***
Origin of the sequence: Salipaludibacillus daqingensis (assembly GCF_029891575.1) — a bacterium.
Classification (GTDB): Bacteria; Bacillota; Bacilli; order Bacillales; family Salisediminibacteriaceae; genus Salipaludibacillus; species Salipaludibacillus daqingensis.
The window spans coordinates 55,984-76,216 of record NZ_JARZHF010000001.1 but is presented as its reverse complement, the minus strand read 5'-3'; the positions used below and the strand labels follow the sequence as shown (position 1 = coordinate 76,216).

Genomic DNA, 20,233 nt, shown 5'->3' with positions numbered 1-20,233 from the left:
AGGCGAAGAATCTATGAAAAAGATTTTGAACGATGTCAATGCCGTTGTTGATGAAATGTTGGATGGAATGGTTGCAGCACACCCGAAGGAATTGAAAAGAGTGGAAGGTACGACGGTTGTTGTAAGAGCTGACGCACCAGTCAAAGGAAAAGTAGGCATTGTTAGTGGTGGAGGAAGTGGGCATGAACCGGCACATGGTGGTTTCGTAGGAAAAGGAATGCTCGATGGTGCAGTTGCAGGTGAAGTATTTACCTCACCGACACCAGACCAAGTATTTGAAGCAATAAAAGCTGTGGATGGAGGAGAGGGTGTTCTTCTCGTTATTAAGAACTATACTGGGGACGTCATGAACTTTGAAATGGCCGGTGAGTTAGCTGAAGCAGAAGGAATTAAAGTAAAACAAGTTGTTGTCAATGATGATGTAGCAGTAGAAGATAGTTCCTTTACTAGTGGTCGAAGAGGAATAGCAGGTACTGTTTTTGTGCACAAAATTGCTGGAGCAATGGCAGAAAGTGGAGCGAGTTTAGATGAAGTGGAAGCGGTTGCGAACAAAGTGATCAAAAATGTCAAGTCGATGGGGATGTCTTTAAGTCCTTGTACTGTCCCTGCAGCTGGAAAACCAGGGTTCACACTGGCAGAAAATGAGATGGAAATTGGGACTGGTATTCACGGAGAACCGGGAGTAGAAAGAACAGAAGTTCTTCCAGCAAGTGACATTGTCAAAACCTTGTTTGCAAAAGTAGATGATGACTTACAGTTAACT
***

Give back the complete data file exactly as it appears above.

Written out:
Origin of the sequence: Salipaludibacillus daqingensis (assembly GCF_029891575.1) — a bacterium.
Classification (GTDB): Bacteria; Bacillota; Bacilli; order Bacillales; family Salisediminibacteriaceae; genus Salipaludibacillus; species Salipaludibacillus daqingensis.
The window spans coordinates 55,984-76,216 of record NZ_JARZHF010000001.1 but is presented as its reverse complement, the minus strand read 5'-3'; the positions used below and the strand labels follow the sequence as shown (position 1 = coordinate 76,216).

Genomic DNA, 20,233 nt, shown 5'->3' with positions numbered 1-20,233 from the left:
AGGCGAAGAATCTATGAAAAAGATTTTGAACGATGTCAATGCCGTTGTTGATGAAATGTTGGATGGAATGGTTGCAGCACACCCGAAGGAATTGAAAAGAGTGGAAGGTACGACGGTTGTTGTAAGAGCTGACGCACCAGTCAAAGGAAAAGTAGGCATTGTTAGTGGTGGAGGAAGTGGGCATGAACCGGCACATGGTGGTTTCGTAGGAAAAGGAATGCTCGATGGTGCAGTTGCAGGTGAAGTATTTACCTCACCGACACCAGACCAAGTATTTGAAGCAATAAAAGCTGTGGATGGAGGAGAGGGTGTTCTTCTCGTTATTAAGAACTATACTGGGGACGTCATGAACTTTGAAATGGCCGGTGAGTTAGCTGAAGCAGAAGGAATTAAAGTAAAACAAGTTGTTGTCAATGATGATGTAGCAGTAGAAGATAGTTCCTTTACTAGTGGTCGAAGAGGAATAGCAGGTACTGTTTTTGTGCACAAAATTGCTGGAGCAATGGCAGAAAGTGGAGCGAGTTTAGATGAAGTGGAAGCGGTTGCGAACAAAGTGATCAAAAATGTCAAGTCGATGGGGATGTCTTTAAGTCCTTGTACTGTCCCTGCAGCTGGAAAACCAGGGTTCACACTGGCAGAAAATGAGATGGAAATTGGGACTGGTATTCACGGAGAACCGGGAGTAGAAAGAACAGAAGTTCTTCCAGCAAGTGACATTGTCAAAACCTTGTTTGCAAAAGTAGATGATGACTTACAGTTAACT